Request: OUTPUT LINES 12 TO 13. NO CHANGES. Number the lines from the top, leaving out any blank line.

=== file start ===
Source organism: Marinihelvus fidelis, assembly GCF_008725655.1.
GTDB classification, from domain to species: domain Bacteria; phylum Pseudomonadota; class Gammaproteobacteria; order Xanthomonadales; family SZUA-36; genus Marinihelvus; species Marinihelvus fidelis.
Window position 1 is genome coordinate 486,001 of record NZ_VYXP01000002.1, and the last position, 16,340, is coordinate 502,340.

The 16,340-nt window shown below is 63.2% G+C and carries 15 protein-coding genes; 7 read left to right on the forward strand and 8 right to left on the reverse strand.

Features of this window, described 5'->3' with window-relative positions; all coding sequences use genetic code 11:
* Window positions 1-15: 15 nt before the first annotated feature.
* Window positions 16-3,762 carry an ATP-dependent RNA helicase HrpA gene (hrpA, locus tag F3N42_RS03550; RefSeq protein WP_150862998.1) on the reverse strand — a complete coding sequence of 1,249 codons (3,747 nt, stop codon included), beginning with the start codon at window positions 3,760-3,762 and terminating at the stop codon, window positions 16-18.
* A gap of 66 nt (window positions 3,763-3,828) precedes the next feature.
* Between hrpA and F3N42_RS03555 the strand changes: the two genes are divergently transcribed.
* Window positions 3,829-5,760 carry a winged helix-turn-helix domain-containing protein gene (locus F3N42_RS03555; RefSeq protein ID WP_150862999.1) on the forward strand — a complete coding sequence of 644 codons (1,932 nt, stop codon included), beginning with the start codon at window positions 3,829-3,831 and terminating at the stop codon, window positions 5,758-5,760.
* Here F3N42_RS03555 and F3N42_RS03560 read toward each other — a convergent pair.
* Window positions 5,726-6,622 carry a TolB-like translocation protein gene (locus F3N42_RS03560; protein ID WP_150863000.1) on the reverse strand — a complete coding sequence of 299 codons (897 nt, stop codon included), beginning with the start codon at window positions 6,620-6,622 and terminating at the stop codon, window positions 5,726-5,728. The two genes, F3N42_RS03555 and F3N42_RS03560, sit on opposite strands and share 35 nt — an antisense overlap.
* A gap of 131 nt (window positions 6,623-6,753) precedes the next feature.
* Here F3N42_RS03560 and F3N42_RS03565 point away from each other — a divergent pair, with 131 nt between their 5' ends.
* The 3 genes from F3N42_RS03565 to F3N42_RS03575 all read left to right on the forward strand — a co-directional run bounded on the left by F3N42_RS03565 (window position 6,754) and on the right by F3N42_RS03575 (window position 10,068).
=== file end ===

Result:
* Window positions 5,726-6,622 carry a TolB-like translocation protein gene (locus F3N42_RS03560; protein ID WP_150863000.1) on the reverse strand — a complete coding sequence of 299 codons (897 nt, stop codon included), beginning with the start codon at window positions 6,620-6,622 and terminating at the stop codon, window positions 5,726-5,728. The two genes, F3N42_RS03555 and F3N42_RS03560, sit on opposite strands and share 35 nt — an antisense overlap.
* A gap of 131 nt (window positions 6,623-6,753) precedes the next feature.